Thursday, May 20, 2010

my great grandmother's cinnamon rolls

These cinnamon rolls are unique. 
First of all, the recipe is over 80 years old.
And I should really just stop there.  That isn't proof enough??
Okay, okay.
Secondly, you can tell by the picture that these aren't your normal cinnamon rolls. 
Fluffy?  No.  Yeasty and doughy?  No.  Tender?  Well, okay, they are rather tender. 
But these cinnamon rolls are flat, dense and really really chewy.
And did I mention the ooey, gooey, not-too-sweet, crunch, nutty, and did I say gooey already?
And thirdly, these rolls are tradition.  We have them at every Thanksgiving (that's right, Thanksgiving) dinner.  (yes, dinner.)  Italians, at least my Italians, don't have Italian bread at Thanksgiving supper.  We have these cinnamon rolls. 
Cinnamon rolls. 
In place of bread. 
At supper. 
Because, I suppose, why just have bread when you can have sweet, ooey, gooey, bread.
Need more than three reasons?  Email me. 
And my mom. 
And my dad. 
And my great grandmother.

My Great Grandmother's Cinnamon Rolls
Makes one pizza pan.  Yes, do it on a pizza pan.  Just do it.
Serves about 6 for breakfast or about 12 for supper.
2 cups flour
3 teaspoons baking powder
1/2 teaspoon salt
5 1/3 Tablespoons butter, very cold, cut into cubes
3/4 cup milk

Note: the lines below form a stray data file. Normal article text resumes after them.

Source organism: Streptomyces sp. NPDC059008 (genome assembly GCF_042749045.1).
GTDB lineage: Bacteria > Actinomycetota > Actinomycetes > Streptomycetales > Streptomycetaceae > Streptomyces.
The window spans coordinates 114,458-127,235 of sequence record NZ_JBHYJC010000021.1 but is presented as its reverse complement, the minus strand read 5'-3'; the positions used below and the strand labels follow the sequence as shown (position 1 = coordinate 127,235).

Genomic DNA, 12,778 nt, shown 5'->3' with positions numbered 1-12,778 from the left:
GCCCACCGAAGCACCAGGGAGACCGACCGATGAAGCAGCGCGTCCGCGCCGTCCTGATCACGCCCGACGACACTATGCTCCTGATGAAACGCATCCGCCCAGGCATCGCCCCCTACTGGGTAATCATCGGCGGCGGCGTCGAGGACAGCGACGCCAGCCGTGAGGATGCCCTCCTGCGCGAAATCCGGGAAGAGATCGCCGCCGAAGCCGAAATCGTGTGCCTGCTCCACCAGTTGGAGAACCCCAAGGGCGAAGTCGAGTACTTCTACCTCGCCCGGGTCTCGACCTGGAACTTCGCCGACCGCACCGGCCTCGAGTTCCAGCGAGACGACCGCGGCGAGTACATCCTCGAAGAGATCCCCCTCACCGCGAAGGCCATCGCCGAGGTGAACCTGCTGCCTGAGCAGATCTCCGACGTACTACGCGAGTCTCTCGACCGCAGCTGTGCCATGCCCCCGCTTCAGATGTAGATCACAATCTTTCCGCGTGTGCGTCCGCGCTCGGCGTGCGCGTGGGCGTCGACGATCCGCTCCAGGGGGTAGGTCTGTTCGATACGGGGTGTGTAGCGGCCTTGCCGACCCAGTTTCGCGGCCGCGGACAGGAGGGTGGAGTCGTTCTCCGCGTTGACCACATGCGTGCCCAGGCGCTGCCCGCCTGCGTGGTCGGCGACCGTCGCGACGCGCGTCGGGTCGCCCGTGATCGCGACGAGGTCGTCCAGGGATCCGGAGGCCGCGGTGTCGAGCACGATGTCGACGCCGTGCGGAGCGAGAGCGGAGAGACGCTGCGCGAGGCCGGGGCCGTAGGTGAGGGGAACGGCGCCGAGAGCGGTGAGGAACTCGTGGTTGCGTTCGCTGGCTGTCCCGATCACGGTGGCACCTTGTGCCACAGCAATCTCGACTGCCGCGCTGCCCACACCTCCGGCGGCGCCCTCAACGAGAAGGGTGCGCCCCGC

1 stick butter, softened
1/2 cup dark brown sugar
1-2 teaspoons cinnamon
1-2 cups chopped pecans
2 teaspoons cinnamon

*I have altered the original recipe for ease (obviously, there were no food processors 80 years ago) and replaced the oleo with butter*  (Where can you even buy oleo anymore????)*

Sift dry ingredients into a food processor.  Pulse for a few seconds until blended. 

Add cold butter and pulse until the butter is the size of small peas. 

Add milk and pulse until the dough just comes together. 

Dump onto floured workspace and knead about 10 times.  Roll out dough into a large-ish rectangle. 

Mix the softened butter and the brown sugar together. 

Smear the paste over dough, sprinkle on the cinnamon and the chopped nuts. 

Roll up lengthwise.

*At this point, you can wrap it in plastic wrap and freeze the whole log.  Just defrost for a few hours in the fridge and continue.*
Cut into 1/2" slices and fill the pizza pan. 

Bake at 425* for 12-15 minutes, until golden and bubbly.  Enjoy!


  1. okay i found it and I am in love with your Italian ancestors... my polish one can do some awesome things with potatoes and cabbage ...but Italians can seriously DO desserts!

  2. Glad you found me! Come back :)


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